Venezuelan soldiers have been sent into a chain of electronics stores in a campaign by President Nicolas Maduro's socialist government to stop an "economic war" of what it says are unjustified spiralling prices.
Authorities on Saturday arrested managers of the Daka chain, sent troops to occupy its five shops and forced the company to introduce cheaper prices.
That brought crowds to Daka's shops and sparked looting at one store in the central city of Valencia.
Maduro, who accuses rich businessmen and right-wing political foes backed by the US of waging an economic war against him, said the occupation of Daka was simply the "tip of the iceberg" in a nationwide drive against speculators.
In a speech to the nation on Saturday evening, he said looting in Valencia was an isolated incident and the real criminals were unscrupulous businessmen exploiting Venezuelans with unjustified price rises.
"The ones who have looted Venezuela are you, bourgeois parasites," Maduro said, accusing Daka of raising some prices of products beyond 1,000 percent of cost.
"We're going to comb the whole nation in the next few days. This robbery of the people has to stop," Maduro said. "You've not seen anything."
He showed particular astonishment at a washing-machine on sale for 54,000 bolivars – $8,571 at the official exchange rate of 6.3 bolivars to the US dollar.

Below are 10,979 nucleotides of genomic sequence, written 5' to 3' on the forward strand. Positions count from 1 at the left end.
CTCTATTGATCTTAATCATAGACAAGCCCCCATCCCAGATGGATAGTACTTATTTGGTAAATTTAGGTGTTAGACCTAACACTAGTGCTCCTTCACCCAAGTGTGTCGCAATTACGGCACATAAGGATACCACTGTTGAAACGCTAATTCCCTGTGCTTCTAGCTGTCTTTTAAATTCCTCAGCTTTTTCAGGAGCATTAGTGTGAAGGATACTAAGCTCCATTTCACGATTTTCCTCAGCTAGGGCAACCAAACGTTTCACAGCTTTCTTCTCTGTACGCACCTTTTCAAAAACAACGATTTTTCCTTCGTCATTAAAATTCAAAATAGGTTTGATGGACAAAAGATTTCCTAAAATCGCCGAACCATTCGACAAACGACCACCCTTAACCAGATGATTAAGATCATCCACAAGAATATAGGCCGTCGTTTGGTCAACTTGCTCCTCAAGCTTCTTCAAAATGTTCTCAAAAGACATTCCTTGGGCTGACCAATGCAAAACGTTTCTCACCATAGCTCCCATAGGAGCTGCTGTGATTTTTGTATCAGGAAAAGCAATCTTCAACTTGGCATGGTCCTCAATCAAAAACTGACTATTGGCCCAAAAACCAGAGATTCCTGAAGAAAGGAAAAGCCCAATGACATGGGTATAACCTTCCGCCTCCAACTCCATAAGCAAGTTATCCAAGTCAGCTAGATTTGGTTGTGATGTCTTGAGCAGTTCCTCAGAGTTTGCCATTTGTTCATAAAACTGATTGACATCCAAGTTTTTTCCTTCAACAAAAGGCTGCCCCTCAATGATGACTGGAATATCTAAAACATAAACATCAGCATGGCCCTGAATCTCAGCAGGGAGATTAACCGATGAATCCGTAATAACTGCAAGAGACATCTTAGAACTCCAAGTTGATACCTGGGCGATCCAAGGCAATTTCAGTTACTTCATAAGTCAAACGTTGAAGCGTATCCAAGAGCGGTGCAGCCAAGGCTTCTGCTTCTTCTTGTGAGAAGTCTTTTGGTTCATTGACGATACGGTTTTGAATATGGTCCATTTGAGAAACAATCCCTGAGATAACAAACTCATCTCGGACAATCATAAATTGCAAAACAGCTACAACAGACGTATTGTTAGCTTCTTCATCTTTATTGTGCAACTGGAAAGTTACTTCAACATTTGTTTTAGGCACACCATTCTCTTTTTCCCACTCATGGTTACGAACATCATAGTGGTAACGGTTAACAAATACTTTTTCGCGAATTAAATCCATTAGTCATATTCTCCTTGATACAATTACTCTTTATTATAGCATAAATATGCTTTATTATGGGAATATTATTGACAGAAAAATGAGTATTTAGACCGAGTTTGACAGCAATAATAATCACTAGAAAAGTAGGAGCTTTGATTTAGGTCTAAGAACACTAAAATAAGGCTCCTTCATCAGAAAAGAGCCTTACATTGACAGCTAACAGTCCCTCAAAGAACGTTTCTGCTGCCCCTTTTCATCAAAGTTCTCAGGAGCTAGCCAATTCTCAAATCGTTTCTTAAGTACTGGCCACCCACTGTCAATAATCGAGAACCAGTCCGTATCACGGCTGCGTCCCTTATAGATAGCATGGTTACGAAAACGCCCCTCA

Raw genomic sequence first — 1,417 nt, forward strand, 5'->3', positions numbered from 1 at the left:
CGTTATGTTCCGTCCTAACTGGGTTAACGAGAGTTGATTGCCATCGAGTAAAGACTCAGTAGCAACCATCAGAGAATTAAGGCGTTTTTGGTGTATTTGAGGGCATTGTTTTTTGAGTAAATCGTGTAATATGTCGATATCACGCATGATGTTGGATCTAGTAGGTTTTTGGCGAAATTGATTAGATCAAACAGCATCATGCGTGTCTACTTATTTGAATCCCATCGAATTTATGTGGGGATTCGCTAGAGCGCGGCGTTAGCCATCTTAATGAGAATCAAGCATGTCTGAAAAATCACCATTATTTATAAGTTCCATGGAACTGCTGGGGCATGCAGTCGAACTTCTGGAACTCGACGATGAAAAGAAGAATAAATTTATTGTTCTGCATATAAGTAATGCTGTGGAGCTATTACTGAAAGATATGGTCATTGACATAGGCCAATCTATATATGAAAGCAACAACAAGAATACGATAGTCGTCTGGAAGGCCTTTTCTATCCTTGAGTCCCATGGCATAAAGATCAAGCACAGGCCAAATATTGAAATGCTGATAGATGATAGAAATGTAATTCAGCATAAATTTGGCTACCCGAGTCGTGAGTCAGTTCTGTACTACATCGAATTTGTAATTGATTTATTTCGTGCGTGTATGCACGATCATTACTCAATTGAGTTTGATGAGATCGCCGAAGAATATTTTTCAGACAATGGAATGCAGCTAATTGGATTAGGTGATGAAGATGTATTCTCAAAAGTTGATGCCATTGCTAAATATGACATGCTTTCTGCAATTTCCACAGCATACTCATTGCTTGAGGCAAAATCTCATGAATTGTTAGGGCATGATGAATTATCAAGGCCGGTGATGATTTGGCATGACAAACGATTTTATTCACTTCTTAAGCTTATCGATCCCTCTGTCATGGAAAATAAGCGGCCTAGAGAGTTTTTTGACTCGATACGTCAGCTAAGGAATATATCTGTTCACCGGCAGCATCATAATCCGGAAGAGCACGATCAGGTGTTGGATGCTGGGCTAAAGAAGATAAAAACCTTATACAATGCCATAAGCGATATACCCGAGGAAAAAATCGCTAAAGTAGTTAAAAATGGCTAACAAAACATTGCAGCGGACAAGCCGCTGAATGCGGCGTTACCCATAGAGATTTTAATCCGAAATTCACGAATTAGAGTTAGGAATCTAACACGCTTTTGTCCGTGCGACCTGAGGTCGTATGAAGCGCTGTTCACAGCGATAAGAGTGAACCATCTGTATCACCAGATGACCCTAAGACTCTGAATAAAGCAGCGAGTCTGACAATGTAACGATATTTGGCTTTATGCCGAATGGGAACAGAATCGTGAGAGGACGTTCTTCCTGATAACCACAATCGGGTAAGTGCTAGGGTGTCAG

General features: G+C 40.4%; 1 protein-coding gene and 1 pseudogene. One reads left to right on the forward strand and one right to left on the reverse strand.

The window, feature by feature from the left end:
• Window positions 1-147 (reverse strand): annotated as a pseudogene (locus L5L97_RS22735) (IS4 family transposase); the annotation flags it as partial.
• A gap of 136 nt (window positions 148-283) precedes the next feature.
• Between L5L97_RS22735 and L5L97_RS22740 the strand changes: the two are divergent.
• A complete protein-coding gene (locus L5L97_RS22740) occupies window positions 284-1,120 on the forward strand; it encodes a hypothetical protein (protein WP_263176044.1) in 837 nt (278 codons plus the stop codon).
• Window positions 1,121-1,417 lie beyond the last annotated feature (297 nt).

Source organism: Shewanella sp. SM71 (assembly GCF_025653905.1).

Maduro's move against Daka, after weeks of warnings of a pre-Christmas push against private businesses to keep prices down, recalled the sweeping takeovers during the 14-year government of his predecessor, Hugo Chavez.
Soldiers organised hundreds of people into queues at Daka's store in Caracas, then called them in one by one.
"Inflation's killing us. I'm not sure if this was the right way, but something had to be done," said Carlos Rangel, 37, who was among the shoppers. "I think it's right to make people sell things at fair prices."
Venezuela’s annual rate of inflation is now 54 percent, the highest since Chavez came to power in 1999. Critics of the government say that is due to economic mismanagement rather than unscrupulous retailers.
Opponents say excessive government controls and persecution of the private sector are to blame for shortages of basic goods, and for price distortions caused by a black-market currency rate nearly 10 times higher than the official price.
The state sells a limited amount of US dollars at 6.3 bolivars, but given the short supply, some importers complain they are forced into a black market where the price is nearly tenfold higher.
"I have to buy goods with black market dollars at about 60 bolivars, so how can I be expected to sell things at a loss?” a businessman, who asked not to be identified, asked the Reuters news agency.